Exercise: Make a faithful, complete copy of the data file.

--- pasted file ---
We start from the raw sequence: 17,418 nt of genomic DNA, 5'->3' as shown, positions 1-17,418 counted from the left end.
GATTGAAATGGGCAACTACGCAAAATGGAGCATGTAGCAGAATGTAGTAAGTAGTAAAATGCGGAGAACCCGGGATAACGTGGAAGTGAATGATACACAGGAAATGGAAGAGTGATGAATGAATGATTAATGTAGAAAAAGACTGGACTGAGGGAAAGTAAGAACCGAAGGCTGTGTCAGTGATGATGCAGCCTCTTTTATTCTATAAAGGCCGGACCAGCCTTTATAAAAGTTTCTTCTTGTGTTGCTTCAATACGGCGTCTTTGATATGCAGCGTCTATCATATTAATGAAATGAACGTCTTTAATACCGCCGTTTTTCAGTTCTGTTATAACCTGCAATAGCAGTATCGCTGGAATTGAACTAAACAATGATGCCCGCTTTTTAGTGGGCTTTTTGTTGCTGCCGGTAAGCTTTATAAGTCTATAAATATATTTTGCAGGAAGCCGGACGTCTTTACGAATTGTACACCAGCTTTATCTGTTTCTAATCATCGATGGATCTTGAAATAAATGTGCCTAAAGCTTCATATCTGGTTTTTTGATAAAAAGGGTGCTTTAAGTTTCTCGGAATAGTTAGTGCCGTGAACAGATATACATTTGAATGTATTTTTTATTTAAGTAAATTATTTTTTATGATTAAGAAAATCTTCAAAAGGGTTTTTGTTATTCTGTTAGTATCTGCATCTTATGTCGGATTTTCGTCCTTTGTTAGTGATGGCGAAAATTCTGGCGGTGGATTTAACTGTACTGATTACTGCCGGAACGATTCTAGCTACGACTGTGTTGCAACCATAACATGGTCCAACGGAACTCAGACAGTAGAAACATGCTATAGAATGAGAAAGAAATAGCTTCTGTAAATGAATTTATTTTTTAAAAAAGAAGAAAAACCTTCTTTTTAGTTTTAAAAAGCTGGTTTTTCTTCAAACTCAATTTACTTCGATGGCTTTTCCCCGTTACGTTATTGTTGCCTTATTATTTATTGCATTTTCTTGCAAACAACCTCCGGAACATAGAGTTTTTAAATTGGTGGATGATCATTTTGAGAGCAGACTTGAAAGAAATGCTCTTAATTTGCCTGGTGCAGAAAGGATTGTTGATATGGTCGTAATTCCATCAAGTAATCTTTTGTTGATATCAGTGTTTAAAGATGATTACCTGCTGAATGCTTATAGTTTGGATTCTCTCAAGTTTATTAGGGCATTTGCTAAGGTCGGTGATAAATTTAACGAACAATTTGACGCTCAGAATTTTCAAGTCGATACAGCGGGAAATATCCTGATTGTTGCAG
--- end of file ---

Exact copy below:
We start from the raw sequence: 17,418 nt of genomic DNA, 5'->3' as shown, positions 1-17,418 counted from the left end.
GATTGAAATGGGCAACTACGCAAAATGGAGCATGTAGCAGAATGTAGTAAGTAGTAAAATGCGGAGAACCCGGGATAACGTGGAAGTGAATGATACACAGGAAATGGAAGAGTGATGAATGAATGATTAATGTAGAAAAAGACTGGACTGAGGGAAAGTAAGAACCGAAGGCTGTGTCAGTGATGATGCAGCCTCTTTTATTCTATAAAGGCCGGACCAGCCTTTATAAAAGTTTCTTCTTGTGTTGCTTCAATACGGCGTCTTTGATATGCAGCGTCTATCATATTAATGAAATGAACGTCTTTAATACCGCCGTTTTTCAGTTCTGTTATAACCTGCAATAGCAGTATCGCTGGAATTGAACTAAACAATGATGCCCGCTTTTTAGTGGGCTTTTTGTTGCTGCCGGTAAGCTTTATAAGTCTATAAATATATTTTGCAGGAAGCCGGACGTCTTTACGAATTGTACACCAGCTTTATCTGTTTCTAATCATCGATGGATCTTGAAATAAATGTGCCTAAAGCTTCATATCTGGTTTTTTGATAAAAAGGGTGCTTTAAGTTTCTCGGAATAGTTAGTGCCGTGAACAGATATACATTTGAATGTATTTTTTATTTAAGTAAATTATTTTTTATGATTAAGAAAATCTTCAAAAGGGTTTTTGTTATTCTGTTAGTATCTGCATCTTATGTCGGATTTTCGTCCTTTGTTAGTGATGGCGAAAATTCTGGCGGTGGATTTAACTGTACTGATTACTGCCGGAACGATTCTAGCTACGACTGTGTTGCAACCATAACATGGTCCAACGGAACTCAGACAGTAGAAACATGCTATAGAATGAGAAAGAAATAGCTTCTGTAAATGAATTTATTTTTTAAAAAAGAAGAAAAACCTTCTTTTTAGTTTTAAAAAGCTGGTTTTTCTTCAAACTCAATTTACTTCGATGGCTTTTCCCCGTTACGTTATTGTTGCCTTATTATTTATTGCATTTTCTTGCAAACAACCTCCGGAACATAGAGTTTTTAAATTGGTGGATGATCATTTTGAGAGCAGACTTGAAAGAAATGCTCTTAATTTGCCTGGTGCAGAAAGGATTGTTGATATGGTCGTAATTCCATCAAGTAATCTTTTGTTGATATCAGTGTTTAAAGATGATTACCTGCTGAATGCTTATAGTTTGGATTCTCTCAAGTTTATTAGGGCATTTGCTAAGGTCGGTGATAAATTTAACGAACAATTTGACGCTCAGAATTTTCAAGTCGATACAGCGGGAAATATCCTGATTGTTGCAG